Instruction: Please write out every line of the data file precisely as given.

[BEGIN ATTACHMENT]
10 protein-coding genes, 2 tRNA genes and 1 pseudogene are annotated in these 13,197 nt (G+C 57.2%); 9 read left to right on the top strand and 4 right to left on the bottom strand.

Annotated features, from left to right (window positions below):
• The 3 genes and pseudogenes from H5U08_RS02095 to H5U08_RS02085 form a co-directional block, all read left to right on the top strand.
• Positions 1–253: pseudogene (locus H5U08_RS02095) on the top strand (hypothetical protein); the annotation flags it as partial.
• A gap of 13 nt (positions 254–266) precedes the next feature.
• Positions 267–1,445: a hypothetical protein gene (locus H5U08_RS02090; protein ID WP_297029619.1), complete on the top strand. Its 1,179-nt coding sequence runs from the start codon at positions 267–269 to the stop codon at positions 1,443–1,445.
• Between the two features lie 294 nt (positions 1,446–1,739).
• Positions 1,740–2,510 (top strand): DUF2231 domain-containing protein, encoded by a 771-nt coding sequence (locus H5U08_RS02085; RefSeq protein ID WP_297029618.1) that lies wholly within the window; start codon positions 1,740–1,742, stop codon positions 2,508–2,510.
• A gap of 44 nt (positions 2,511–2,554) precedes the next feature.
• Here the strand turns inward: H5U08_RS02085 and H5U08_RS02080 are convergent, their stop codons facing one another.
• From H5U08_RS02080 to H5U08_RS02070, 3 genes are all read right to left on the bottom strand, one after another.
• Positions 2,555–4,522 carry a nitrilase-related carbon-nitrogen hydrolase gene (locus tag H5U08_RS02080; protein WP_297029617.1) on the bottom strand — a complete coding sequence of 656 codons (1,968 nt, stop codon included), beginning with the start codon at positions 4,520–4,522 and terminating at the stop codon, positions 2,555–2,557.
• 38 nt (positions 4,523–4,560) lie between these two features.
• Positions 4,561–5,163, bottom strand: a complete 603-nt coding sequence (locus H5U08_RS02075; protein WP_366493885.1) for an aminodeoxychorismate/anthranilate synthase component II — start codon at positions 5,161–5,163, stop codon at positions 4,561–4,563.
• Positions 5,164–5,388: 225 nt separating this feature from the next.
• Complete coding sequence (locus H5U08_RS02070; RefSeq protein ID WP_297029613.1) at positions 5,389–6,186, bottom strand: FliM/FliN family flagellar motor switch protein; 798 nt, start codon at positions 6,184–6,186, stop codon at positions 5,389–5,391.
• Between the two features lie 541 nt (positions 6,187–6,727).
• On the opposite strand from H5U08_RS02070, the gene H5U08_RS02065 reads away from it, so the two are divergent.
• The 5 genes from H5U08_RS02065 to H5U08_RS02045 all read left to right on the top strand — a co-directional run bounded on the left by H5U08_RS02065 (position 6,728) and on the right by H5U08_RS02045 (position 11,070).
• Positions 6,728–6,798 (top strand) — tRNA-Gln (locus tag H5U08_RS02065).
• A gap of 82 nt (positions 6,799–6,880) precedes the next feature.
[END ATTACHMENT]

10 protein-coding genes, 2 tRNA genes and 1 pseudogene are annotated in these 13,197 nt (G+C 57.2%); 9 read left to right on the top strand and 4 right to left on the bottom strand.

Annotated features, from left to right (window positions below):
• The 3 genes and pseudogenes from H5U08_RS02095 to H5U08_RS02085 form a co-directional block, all read left to right on the top strand.
• Positions 1–253: pseudogene (locus H5U08_RS02095) on the top strand (hypothetical protein); the annotation flags it as partial.
• A gap of 13 nt (positions 254–266) precedes the next feature.
• Positions 267–1,445: a hypothetical protein gene (locus H5U08_RS02090; protein ID WP_297029619.1), complete on the top strand. Its 1,179-nt coding sequence runs from the start codon at positions 267–269 to the stop codon at positions 1,443–1,445.
• Between the two features lie 294 nt (positions 1,446–1,739).
• Positions 1,740–2,510 (top strand): DUF2231 domain-containing protein, encoded by a 771-nt coding sequence (locus H5U08_RS02085; RefSeq protein ID WP_297029618.1) that lies wholly within the window; start codon positions 1,740–1,742, stop codon positions 2,508–2,510.
• A gap of 44 nt (positions 2,511–2,554) precedes the next feature.
• Here the strand turns inward: H5U08_RS02085 and H5U08_RS02080 are convergent, their stop codons facing one another.
• From H5U08_RS02080 to H5U08_RS02070, 3 genes are all read right to left on the bottom strand, one after another.
• Positions 2,555–4,522 carry a nitrilase-related carbon-nitrogen hydrolase gene (locus tag H5U08_RS02080; protein WP_297029617.1) on the bottom strand — a complete coding sequence of 656 codons (1,968 nt, stop codon included), beginning with the start codon at positions 4,520–4,522 and terminating at the stop codon, positions 2,555–2,557.
• 38 nt (positions 4,523–4,560) lie between these two features.
• Positions 4,561–5,163, bottom strand: a complete 603-nt coding sequence (locus H5U08_RS02075; protein WP_366493885.1) for an aminodeoxychorismate/anthranilate synthase component II — start codon at positions 5,161–5,163, stop codon at positions 4,561–4,563.
• Positions 5,164–5,388: 225 nt separating this feature from the next.
• Complete coding sequence (locus H5U08_RS02070; RefSeq protein ID WP_297029613.1) at positions 5,389–6,186, bottom strand: FliM/FliN family flagellar motor switch protein; 798 nt, start codon at positions 6,184–6,186, stop codon at positions 5,389–5,391.
• Between the two features lie 541 nt (positions 6,187–6,727).
• On the opposite strand from H5U08_RS02070, the gene H5U08_RS02065 reads away from it, so the two are divergent.
• The 5 genes from H5U08_RS02065 to H5U08_RS02045 all read left to right on the top strand — a co-directional run bounded on the left by H5U08_RS02065 (position 6,728) and on the right by H5U08_RS02045 (position 11,070).
• Positions 6,728–6,798 (top strand) — tRNA-Gln (locus tag H5U08_RS02065).
• A gap of 82 nt (positions 6,799–6,880) precedes the next feature.